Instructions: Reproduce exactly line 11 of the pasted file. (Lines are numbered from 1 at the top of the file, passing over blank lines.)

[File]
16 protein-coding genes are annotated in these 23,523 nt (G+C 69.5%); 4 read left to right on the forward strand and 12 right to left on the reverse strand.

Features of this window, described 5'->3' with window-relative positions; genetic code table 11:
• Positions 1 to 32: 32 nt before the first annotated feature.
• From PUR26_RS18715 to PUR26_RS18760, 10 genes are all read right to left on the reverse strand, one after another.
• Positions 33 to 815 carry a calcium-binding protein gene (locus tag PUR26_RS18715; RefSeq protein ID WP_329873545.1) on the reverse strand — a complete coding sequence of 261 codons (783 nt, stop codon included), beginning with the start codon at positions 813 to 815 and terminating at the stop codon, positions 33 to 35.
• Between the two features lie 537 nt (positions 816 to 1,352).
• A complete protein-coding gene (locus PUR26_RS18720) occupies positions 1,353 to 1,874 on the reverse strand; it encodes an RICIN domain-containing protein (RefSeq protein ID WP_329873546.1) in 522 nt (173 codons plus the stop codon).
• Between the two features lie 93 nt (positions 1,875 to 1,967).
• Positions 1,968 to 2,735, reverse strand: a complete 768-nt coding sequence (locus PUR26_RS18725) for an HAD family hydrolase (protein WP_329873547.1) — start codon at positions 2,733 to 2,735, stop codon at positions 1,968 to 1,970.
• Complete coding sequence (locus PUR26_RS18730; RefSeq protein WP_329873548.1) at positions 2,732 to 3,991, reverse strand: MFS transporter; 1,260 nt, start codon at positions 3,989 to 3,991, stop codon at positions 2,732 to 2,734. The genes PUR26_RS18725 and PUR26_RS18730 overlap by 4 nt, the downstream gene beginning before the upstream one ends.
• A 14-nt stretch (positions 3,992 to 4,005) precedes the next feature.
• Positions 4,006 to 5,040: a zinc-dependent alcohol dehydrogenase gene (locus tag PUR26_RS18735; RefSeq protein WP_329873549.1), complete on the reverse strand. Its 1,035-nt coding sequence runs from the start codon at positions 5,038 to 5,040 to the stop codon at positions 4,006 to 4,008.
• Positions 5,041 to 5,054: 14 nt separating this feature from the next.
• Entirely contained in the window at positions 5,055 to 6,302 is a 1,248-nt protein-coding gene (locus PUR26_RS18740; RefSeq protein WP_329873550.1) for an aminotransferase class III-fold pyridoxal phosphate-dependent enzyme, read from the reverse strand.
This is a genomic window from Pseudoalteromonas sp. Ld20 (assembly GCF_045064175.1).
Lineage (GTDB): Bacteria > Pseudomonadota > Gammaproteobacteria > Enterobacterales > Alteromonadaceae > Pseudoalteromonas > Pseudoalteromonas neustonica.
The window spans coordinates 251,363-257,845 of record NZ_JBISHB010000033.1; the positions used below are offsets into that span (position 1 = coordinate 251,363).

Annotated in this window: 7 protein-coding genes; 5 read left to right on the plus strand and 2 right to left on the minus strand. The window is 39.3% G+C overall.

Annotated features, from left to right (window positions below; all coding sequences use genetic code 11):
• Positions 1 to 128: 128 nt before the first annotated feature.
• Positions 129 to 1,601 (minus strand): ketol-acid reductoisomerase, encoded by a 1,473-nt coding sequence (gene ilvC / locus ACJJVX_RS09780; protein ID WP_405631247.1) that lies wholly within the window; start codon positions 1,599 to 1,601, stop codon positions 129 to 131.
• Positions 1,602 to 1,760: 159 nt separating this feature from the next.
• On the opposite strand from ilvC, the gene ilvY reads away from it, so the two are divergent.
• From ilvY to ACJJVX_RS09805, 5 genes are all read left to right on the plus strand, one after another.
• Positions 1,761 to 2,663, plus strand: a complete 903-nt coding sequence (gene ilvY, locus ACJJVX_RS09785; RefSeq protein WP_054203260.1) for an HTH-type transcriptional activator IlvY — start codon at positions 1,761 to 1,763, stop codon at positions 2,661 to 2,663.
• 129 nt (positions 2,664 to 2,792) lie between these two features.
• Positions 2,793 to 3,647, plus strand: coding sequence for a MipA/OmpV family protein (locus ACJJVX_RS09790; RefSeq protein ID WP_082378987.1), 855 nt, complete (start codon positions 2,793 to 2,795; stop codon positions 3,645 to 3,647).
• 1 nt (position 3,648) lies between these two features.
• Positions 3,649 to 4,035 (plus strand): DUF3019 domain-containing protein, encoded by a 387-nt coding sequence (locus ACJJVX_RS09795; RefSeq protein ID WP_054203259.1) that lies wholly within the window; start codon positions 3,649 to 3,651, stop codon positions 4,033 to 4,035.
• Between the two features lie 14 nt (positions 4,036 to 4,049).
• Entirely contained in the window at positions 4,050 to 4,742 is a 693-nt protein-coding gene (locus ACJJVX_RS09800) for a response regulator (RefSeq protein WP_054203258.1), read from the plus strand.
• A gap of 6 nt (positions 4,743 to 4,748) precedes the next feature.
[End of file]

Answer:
• A 14-nt stretch (positions 3,992 to 4,005) precedes the next feature.